The new Apple Store in downtown San Francisco is a beauty. Nestled right between Market Street and shopping-mad Union Square (and right across the street from the Virgin Megastore, where songs cost a wee bit more than 99 cents each), Apple’s new retail outlet occupies a two-story structure with a glass front, a huge glass skylight, and a large glass staircase.
The Apple Store that’s within a ten-minute drive of my house isn’t beautiful at all. It’s in a small shopping-mall space that Apple has not spent millions of dollars redesigning. I’m pretty sure it’s where the old Game Keeper store used to be.
The two stores have very little in common. And yet they both sit at the heart of a retail push that promises to alter the shape of the Mac landscape.
Tales of Retail
According to Apple senior vice president of retail Ron Johnson, Apple gets one-seventh of its revenue from its 78 (as of this writing) Apple Stores. Roughly half of the Macs sold at Apple Stores go to first-time Mac buyers — hence Apple’s contention that its stores are a great long-term strategy for attracting Windows users.
And that makes sense. The presence of Apple Stores throughout the malls of America (including one at the Mall of America) keeps Apple right in the face of people who might otherwise write off the Mac as an afterthought in a Windows-centric world. And once you’re inside the store, seeing all the related software and peripherals dispels the myth about there not being any Mac products. Buying a Mac for the first time becomes a lot less scary, especially when Apple Store employees offer to configure your new computer and peripherals for you — for free — before you leave the store.
And that’s one of the more interesting aspects of Apple’s strategy: to make its stores different because of the service, not the products. Apple Stores come staffed with Geniuses, people whose job it is to answer questions and solve problems, not to sell products.
Like a lot of people, I was initially skeptical about the Apple Store concept. But I’ve seen just how crowded those stores can get. And as all Mac users know, the more time you spend with Apple’s products, the more you realize how much better those products are than the stuff that’s being used by the other 95 percent of computer users. Best of all, whether it’s the hard-core Mac users shopping for a new printer or those clever Mac Geniuses stashed behind the Genius Bar, the Apple Store reinforces the notion that using the Mac (or even just the iPod) makes you part of a community. How could that not be good for Apple, for the Mac, and for Mac users?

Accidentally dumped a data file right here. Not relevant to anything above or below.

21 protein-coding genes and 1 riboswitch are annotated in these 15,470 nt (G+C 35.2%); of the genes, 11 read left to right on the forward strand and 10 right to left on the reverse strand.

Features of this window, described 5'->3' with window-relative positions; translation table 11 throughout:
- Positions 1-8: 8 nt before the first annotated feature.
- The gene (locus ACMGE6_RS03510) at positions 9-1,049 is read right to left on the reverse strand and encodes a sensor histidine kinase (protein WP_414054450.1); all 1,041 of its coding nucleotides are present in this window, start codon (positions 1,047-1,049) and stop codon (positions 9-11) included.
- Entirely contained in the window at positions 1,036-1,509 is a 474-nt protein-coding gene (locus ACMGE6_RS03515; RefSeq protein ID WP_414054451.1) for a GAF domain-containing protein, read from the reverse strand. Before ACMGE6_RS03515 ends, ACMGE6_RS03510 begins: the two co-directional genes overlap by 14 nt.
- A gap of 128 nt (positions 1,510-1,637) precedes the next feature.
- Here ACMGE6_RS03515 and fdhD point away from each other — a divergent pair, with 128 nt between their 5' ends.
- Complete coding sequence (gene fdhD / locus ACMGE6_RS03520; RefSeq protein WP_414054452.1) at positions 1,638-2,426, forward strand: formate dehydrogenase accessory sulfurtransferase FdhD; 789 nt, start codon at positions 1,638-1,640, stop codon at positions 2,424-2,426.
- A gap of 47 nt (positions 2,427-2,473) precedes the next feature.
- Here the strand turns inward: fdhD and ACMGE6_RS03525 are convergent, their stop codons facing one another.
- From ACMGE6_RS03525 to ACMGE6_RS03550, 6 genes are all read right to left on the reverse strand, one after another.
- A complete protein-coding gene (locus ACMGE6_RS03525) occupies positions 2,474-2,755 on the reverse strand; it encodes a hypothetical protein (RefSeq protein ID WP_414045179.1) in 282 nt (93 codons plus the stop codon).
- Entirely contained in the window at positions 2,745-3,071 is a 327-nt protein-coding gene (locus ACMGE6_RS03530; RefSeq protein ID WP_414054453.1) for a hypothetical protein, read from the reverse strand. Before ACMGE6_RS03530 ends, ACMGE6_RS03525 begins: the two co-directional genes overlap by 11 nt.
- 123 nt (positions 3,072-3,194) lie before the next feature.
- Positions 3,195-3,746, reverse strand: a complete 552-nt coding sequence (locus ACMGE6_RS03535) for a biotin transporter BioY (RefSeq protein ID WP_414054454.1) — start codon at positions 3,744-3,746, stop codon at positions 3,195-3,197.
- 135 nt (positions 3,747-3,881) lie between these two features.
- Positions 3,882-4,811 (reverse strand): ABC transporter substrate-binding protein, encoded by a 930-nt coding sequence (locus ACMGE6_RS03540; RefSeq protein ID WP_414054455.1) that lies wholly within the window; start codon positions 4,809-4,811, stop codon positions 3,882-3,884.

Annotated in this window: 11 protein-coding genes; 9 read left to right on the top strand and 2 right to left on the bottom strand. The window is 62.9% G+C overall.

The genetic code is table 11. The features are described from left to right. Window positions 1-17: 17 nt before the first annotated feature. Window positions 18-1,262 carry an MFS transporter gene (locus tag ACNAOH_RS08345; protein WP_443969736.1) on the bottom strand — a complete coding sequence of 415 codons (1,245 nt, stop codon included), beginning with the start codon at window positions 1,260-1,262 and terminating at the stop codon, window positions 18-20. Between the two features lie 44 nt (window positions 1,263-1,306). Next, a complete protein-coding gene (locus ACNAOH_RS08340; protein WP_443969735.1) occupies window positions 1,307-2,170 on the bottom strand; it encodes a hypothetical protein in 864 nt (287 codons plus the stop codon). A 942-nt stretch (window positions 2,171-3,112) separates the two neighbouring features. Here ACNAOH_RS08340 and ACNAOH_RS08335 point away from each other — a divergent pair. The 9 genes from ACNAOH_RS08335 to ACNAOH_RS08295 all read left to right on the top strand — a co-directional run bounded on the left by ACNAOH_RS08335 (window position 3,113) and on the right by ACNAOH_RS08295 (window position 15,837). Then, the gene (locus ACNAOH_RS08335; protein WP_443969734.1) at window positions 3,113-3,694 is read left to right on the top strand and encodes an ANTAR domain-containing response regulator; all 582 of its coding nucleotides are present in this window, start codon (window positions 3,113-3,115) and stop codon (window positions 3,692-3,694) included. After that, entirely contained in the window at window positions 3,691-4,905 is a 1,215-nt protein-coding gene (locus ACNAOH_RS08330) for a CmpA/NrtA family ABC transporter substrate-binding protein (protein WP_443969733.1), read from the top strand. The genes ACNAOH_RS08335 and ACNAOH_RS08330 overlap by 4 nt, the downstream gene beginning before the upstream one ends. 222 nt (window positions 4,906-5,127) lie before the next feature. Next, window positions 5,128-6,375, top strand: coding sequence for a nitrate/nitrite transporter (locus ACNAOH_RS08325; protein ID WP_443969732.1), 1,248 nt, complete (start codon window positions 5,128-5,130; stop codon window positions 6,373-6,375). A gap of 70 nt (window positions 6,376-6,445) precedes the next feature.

The Search for Soda
In retail matters of another kind, it’s not often that the worlds of Macs and colored sugar water (as Steve Jobs so famously called it) collide, but a few weeks ago, I found myself driving through a Northern California deluge, from one convenience store to the next, in search of Pepsi. It’s not that I have a particular jones for that brand of cola — I’m a Diet Mountain Dew man, myself — but I needed to find enough iTunes cap–sporting soft-drink bottles for Macworld’s version of the Pepsi Challenge.
The quest took Senior News Editor Philip Michaels and me to five stores. The final tally: 30 bottles of colored sugar water. Or to be more accurate, 29 bottles of colored aspartame water, since all but one of our purchases were Diet Pepsi, not the regular kind. We also found about a zillion caps for Pepsi’s previous promotion. Turns out the soda bottler is not particularly efficient at keeping its inventory fresh. Too bad Pepsi can’t follow Apple’s iTunes lead and offer digital downloads of soda.
About This Macworld
What songs did Macworld editors and designers download with their soda-gotten gains? Glad you asked:
Jason Snell, editor in chief: “Everybody Loves a Happy Ending,” by Tears for Fears
Terri Stone, senior how-to editor: “Political Science,” by Randy Newman, and “El Cerrito,” by Thinking Fellers Union Local 282
Philip Michaels, senior news editor: “I’m a Boy,” by The Who; “Folsom Prison Blues (Live),” by Johnny Cash; and “Get Smart/Casino Royale,” by Pourcel Agents
James Galbraith, Macworld Lab test manager: “Pepsi Party,” by Mighty Vumba
Kelly Lunsford, senior associate editor: “Company,” by Ani DiFranco, and “Hey Ya! (Explicit Version),” by OutKast
Jonathan Seff, senior associate editor: “Dream Police,” by Cheap Trick, and “Smoke on the Water,” by Señor Coconut and His Orchestra
Jennifer Steele, art director: “A Promise,” by Echo & The Bunnymen
Amy Helin, senior designer: “The Best of Times,” by Styx
Sue Voelkel, copy editor: “The Million You Never Made,” by Ani DiFranco